Topping off this sustainable home is a photovoltaic solar array and a water catchment/storage system. Typical gutters are all that is needed to catch the rain that falls on the roof, which is filtered, then stored in a 1,500-gallon underground polyethylene cistern. Burying the tank ensures that it is protected from damaging UV radiation and keeps the water from freezing. Also buried in the ground is a 55-gallon drum that holds the pump and pressure tank, which can be lifted out for easy maintenance. Ted’s cost was 50 cents per gallon of water storage.
The 900 watt solar system converts sunlight into electrical energy, which is stored in batteries. Ted stores about 1,050 amp hours of electricity, or enough to run his life for about two and a half days. Admittedly, he is more conservation minded than most. “When you’re living off the grid, you become really conscious of how much it takes to wash a load of clothes,” he says.
Ted calculates that he spent $88,000 total for his custom 830-square-foot home, not including the land—or his considerable sweat equity. The price does include his photovoltaic system, which will pay itself back by eliminating his monthly electric bill for many years to come. Making use of passive solar heating also keeps gas consumption to a minimum.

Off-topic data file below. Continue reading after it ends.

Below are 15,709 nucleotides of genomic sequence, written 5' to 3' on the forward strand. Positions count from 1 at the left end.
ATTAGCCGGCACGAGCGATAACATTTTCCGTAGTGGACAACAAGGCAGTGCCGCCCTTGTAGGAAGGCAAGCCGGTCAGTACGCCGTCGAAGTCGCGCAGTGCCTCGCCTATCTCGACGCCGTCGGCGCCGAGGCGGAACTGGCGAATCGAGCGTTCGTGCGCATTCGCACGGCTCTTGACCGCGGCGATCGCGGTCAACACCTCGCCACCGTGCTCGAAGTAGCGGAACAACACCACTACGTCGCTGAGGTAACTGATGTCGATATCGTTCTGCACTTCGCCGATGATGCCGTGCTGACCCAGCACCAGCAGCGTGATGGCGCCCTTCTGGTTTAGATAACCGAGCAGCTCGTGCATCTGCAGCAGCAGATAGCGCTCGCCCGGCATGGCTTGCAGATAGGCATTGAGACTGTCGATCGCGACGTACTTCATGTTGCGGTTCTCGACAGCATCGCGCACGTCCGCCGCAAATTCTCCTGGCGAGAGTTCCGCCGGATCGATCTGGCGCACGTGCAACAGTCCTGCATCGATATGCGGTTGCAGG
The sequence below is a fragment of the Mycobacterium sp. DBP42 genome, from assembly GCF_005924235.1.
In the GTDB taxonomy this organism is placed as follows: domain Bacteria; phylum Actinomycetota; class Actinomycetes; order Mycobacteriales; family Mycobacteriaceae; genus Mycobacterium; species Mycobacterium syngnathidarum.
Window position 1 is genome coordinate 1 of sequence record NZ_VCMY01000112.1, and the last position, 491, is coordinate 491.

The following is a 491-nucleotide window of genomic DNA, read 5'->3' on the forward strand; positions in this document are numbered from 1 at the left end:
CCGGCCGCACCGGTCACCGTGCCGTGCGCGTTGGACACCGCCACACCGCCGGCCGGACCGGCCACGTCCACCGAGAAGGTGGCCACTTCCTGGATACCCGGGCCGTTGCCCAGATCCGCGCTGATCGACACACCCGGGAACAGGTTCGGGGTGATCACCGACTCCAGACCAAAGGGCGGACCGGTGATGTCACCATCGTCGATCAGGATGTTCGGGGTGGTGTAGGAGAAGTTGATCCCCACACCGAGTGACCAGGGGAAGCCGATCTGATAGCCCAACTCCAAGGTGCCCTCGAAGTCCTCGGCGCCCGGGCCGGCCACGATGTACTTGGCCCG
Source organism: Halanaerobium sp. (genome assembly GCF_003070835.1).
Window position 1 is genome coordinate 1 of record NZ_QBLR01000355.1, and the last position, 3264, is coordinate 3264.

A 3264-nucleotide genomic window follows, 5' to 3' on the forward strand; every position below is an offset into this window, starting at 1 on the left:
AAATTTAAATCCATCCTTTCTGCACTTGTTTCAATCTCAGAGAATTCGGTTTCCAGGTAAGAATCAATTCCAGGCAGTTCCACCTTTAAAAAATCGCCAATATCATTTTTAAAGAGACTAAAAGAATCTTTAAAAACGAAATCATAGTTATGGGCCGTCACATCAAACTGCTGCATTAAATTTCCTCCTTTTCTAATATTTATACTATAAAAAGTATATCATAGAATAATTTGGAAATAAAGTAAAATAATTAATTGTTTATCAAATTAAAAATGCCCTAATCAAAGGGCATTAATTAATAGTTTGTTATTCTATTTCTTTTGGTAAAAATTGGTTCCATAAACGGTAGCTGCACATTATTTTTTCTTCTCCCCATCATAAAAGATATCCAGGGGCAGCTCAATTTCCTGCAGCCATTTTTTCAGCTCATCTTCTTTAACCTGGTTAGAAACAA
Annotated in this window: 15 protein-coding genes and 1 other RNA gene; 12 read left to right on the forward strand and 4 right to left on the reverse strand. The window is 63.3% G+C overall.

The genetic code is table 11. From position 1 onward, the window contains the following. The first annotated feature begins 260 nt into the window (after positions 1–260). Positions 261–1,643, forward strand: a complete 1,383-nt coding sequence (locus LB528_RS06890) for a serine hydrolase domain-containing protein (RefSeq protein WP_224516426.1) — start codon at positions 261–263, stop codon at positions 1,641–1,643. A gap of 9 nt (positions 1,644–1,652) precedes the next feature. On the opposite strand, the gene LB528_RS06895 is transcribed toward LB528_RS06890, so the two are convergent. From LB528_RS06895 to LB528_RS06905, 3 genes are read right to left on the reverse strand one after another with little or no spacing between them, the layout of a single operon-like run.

Along with water harvesting, this house is a model of self-sufficiency—it could be sited nearly anywhere in the Southwest on or off the grid. “I wanted a system that would offer maximum energy efficiency and be easy enough to build for a do-it-yourselfer,” Ted says.
Still, it was a huge effort—one he advises others consider fully. “If you build small you can put your focus on the details and not bust the budget. [But] even a small house is a big physical undertaking. Do you have the time and energy to see it through?”
Ted points out that a real problem with “alternative” building is that few professionals have experience with the materials, so it can be hard to get subcontractors to work on the project—or they don’t do a good job.